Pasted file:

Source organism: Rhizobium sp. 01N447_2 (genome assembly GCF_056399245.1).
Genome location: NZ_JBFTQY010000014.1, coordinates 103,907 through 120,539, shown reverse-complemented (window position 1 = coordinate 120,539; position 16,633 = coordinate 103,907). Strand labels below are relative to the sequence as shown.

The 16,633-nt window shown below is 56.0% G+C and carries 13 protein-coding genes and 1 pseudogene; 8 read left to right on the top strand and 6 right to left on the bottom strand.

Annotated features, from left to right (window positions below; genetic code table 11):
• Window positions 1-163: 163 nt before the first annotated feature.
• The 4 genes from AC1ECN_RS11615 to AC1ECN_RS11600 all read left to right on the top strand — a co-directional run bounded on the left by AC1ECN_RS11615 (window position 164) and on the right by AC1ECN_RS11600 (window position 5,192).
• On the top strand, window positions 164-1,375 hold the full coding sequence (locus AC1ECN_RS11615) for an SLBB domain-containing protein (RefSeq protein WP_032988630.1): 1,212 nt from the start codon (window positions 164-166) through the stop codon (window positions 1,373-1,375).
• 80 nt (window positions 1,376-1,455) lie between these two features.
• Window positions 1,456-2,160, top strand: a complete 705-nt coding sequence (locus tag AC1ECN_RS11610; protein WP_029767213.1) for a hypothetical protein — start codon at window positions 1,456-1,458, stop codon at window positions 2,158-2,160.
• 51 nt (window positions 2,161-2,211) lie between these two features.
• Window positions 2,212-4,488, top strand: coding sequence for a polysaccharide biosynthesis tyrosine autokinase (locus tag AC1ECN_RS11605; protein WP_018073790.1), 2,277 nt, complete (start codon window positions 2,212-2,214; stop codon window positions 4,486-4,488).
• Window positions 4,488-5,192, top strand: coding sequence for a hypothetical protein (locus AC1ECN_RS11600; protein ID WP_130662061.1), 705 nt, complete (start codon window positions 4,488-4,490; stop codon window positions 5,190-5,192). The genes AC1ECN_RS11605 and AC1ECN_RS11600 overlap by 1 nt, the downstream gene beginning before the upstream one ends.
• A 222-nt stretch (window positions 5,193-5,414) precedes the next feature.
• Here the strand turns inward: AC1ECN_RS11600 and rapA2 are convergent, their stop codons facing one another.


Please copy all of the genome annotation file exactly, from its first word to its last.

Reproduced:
Source organism: Rhizobium sp. 01N447_2 (genome assembly GCF_056399245.1).
Genome location: NZ_JBFTQY010000014.1, coordinates 103,907 through 120,539, shown reverse-complemented (window position 1 = coordinate 120,539; position 16,633 = coordinate 103,907). Strand labels below are relative to the sequence as shown.

The 16,633-nt window shown below is 56.0% G+C and carries 13 protein-coding genes and 1 pseudogene; 8 read left to right on the top strand and 6 right to left on the bottom strand.

Annotated features, from left to right (window positions below; genetic code table 11):
• Window positions 1-163: 163 nt before the first annotated feature.
• The 4 genes from AC1ECN_RS11615 to AC1ECN_RS11600 all read left to right on the top strand — a co-directional run bounded on the left by AC1ECN_RS11615 (window position 164) and on the right by AC1ECN_RS11600 (window position 5,192).
• On the top strand, window positions 164-1,375 hold the full coding sequence (locus AC1ECN_RS11615) for an SLBB domain-containing protein (RefSeq protein WP_032988630.1): 1,212 nt from the start codon (window positions 164-166) through the stop codon (window positions 1,373-1,375).
• 80 nt (window positions 1,376-1,455) lie between these two features.
• Window positions 1,456-2,160, top strand: a complete 705-nt coding sequence (locus tag AC1ECN_RS11610; protein WP_029767213.1) for a hypothetical protein — start codon at window positions 1,456-1,458, stop codon at window positions 2,158-2,160.
• 51 nt (window positions 2,161-2,211) lie between these two features.
• Window positions 2,212-4,488, top strand: coding sequence for a polysaccharide biosynthesis tyrosine autokinase (locus tag AC1ECN_RS11605; protein WP_018073790.1), 2,277 nt, complete (start codon window positions 2,212-2,214; stop codon window positions 4,486-4,488).
• Window positions 4,488-5,192, top strand: coding sequence for a hypothetical protein (locus AC1ECN_RS11600; protein ID WP_130662061.1), 705 nt, complete (start codon window positions 4,488-4,490; stop codon window positions 5,190-5,192). The genes AC1ECN_RS11605 and AC1ECN_RS11600 overlap by 1 nt, the downstream gene beginning before the upstream one ends.
• A 222-nt stretch (window positions 5,193-5,414) precedes the next feature.
• Here the strand turns inward: AC1ECN_RS11600 and rapA2 are convergent, their stop codons facing one another.